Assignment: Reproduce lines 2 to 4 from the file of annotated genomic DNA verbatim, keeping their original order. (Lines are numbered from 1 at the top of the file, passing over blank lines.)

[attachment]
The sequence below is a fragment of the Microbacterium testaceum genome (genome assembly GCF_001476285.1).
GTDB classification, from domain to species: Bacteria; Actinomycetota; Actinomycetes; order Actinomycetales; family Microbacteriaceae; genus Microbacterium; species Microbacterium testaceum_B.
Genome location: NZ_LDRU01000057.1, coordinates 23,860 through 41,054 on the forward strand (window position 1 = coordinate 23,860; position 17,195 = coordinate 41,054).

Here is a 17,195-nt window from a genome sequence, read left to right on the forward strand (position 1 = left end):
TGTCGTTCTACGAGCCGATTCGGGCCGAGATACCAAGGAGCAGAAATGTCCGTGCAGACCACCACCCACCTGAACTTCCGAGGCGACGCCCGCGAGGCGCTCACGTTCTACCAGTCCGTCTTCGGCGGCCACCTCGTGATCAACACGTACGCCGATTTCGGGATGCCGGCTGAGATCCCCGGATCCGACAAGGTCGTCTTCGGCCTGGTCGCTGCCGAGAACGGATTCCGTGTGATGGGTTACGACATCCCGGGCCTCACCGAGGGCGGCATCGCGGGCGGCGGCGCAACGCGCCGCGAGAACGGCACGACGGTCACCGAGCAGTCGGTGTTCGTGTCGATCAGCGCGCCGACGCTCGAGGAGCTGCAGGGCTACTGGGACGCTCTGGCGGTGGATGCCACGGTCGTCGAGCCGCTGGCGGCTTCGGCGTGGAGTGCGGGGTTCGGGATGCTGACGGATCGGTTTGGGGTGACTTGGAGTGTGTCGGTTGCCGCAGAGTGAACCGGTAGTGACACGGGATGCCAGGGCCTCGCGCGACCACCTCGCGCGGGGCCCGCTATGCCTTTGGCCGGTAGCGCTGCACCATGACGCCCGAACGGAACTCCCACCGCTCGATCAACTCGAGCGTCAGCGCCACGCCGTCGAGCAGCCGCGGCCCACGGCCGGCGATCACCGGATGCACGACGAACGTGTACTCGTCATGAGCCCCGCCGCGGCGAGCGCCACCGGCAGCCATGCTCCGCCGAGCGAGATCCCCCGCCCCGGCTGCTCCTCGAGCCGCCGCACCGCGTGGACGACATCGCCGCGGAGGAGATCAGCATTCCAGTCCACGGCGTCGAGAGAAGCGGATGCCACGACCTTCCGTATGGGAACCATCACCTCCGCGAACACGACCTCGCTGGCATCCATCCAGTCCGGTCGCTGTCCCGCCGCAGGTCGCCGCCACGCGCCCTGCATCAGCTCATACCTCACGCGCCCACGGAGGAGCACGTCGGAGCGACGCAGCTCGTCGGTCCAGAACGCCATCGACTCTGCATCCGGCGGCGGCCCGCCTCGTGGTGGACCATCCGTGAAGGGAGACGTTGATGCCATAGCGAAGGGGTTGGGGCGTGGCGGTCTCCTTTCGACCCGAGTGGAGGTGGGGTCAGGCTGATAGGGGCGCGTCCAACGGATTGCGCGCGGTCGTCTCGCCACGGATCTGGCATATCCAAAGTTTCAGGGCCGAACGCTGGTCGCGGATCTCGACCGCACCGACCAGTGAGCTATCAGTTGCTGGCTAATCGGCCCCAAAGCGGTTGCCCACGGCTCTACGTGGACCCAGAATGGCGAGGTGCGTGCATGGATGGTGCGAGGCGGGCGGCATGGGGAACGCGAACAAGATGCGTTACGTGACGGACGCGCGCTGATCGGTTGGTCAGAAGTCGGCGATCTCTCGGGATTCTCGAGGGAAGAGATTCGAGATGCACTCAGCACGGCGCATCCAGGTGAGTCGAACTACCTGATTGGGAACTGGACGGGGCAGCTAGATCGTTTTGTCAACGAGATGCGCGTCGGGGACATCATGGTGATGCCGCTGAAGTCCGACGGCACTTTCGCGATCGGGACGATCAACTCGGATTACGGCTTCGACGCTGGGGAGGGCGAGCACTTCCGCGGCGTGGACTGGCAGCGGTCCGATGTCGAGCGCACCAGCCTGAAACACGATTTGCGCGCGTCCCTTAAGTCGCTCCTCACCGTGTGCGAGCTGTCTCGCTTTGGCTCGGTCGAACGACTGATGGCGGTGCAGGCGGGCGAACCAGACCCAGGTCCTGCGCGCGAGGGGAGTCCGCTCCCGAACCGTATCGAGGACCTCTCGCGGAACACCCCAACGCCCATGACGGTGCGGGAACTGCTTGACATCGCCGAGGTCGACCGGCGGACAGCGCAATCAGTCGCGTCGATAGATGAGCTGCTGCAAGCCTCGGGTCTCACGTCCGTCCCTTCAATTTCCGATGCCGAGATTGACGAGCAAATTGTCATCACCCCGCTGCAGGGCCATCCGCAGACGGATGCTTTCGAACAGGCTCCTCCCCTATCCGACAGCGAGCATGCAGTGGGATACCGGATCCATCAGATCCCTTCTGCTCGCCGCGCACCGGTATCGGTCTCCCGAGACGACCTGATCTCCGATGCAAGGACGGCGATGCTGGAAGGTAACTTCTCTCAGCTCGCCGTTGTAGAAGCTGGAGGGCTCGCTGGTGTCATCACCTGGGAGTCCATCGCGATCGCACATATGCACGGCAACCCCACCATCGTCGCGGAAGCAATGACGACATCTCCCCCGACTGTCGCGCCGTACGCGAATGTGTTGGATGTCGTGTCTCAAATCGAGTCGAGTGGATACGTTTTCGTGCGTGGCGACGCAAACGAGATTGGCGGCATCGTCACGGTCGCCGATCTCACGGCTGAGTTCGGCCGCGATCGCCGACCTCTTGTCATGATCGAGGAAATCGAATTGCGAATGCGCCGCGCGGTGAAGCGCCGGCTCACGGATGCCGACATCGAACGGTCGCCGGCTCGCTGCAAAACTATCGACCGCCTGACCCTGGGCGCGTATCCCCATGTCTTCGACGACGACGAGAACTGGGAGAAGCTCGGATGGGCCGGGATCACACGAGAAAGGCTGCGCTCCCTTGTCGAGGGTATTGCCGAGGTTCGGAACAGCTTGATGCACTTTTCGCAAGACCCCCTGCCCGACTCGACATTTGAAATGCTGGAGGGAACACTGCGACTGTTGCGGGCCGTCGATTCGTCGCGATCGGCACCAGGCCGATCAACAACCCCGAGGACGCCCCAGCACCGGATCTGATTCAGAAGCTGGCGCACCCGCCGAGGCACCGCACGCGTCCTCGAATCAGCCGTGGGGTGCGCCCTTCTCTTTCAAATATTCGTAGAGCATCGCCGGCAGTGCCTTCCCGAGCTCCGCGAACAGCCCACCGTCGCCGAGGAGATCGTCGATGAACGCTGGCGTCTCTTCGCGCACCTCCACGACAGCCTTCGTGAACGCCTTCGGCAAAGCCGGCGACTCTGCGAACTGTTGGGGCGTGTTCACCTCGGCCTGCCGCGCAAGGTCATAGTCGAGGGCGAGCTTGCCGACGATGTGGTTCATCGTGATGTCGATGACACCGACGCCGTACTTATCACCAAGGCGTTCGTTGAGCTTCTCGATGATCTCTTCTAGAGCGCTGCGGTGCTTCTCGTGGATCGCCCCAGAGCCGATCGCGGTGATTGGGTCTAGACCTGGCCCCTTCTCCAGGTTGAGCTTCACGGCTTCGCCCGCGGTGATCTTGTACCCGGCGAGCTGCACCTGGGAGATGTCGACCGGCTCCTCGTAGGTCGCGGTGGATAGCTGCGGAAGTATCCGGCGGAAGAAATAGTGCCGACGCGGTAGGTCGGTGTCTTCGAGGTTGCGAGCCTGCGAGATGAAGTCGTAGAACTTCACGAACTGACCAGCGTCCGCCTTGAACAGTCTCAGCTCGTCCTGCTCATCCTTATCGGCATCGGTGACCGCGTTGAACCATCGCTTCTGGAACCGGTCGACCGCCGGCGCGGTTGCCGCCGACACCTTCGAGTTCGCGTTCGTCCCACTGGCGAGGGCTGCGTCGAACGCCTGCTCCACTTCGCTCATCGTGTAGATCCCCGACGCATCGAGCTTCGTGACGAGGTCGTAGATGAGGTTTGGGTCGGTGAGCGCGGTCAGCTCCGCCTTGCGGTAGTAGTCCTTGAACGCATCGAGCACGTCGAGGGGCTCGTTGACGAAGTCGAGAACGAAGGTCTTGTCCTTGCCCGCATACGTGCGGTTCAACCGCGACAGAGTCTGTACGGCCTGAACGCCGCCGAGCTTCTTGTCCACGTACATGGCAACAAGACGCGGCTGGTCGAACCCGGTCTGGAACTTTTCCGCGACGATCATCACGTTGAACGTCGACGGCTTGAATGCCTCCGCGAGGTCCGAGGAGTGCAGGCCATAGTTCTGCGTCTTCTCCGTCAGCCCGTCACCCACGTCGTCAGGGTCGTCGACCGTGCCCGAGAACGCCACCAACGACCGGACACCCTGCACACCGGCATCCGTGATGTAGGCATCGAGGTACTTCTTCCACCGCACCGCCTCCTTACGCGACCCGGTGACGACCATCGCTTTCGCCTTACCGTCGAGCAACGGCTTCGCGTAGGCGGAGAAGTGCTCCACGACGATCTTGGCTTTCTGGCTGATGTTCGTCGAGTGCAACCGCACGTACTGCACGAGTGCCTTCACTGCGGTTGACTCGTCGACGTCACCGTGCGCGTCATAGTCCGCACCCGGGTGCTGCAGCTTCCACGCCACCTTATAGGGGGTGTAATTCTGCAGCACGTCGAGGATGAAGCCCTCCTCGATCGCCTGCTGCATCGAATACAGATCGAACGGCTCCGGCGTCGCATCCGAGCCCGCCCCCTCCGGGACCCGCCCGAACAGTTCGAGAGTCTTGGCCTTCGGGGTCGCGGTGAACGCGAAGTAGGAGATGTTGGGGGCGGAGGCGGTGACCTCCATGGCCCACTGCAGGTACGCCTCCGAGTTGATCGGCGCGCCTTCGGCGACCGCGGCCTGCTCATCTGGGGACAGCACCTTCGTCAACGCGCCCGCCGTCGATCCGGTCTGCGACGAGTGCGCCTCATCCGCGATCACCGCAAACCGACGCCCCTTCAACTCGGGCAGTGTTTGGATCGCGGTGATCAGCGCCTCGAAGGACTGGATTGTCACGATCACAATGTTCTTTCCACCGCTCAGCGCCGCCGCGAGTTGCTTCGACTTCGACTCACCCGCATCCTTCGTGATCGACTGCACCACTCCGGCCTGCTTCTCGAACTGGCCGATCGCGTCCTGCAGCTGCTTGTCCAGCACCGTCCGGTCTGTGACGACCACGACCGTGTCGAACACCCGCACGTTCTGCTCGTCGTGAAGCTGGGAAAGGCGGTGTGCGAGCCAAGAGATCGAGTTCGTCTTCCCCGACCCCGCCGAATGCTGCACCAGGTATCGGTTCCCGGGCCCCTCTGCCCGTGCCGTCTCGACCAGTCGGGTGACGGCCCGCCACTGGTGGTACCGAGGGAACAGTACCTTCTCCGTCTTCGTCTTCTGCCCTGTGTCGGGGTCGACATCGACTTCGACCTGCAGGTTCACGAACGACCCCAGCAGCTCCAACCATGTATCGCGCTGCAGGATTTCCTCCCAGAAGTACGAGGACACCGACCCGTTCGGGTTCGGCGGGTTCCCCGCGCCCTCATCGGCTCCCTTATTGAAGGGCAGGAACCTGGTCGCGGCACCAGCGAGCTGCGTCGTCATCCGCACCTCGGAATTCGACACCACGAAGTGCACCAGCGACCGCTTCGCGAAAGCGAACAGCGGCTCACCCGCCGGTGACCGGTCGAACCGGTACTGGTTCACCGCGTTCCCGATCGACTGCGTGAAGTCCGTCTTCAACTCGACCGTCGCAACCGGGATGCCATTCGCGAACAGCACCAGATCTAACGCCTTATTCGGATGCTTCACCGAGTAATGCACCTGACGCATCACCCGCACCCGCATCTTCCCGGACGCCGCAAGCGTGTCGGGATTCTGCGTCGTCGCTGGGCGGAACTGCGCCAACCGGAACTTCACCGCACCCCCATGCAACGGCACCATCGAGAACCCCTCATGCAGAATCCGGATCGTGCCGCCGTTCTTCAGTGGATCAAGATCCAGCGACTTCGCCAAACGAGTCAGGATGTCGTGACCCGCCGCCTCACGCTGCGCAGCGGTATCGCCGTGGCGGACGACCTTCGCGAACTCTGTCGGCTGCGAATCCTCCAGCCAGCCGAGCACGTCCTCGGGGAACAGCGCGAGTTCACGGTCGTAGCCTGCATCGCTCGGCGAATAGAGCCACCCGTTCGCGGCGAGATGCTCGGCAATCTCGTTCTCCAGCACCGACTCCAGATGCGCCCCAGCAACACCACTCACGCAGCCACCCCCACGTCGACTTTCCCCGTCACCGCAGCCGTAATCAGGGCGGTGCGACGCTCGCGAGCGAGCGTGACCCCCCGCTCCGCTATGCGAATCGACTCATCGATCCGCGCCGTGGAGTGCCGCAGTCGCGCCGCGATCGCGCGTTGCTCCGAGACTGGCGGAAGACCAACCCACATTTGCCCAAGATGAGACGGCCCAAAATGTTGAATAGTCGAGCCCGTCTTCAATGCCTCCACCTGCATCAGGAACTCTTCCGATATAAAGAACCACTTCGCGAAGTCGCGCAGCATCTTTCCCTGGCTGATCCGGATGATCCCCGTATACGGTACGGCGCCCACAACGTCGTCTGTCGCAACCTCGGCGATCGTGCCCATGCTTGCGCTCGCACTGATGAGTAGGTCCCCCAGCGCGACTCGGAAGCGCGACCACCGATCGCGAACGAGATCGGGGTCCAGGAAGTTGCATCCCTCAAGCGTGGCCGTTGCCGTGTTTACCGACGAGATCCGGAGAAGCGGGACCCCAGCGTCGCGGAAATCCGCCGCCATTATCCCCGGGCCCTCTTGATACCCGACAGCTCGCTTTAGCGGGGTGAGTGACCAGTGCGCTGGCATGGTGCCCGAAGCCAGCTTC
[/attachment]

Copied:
GTDB classification, from domain to species: Bacteria; Actinomycetota; Actinomycetes; order Actinomycetales; family Microbacteriaceae; genus Microbacterium; species Microbacterium testaceum_B.
Genome location: NZ_LDRU01000057.1, coordinates 23,860 through 41,054 on the forward strand (window position 1 = coordinate 23,860; position 17,195 = coordinate 41,054).

Here is a 17,195-nt window from a genome sequence, read left to right on the forward strand (position 1 = left end):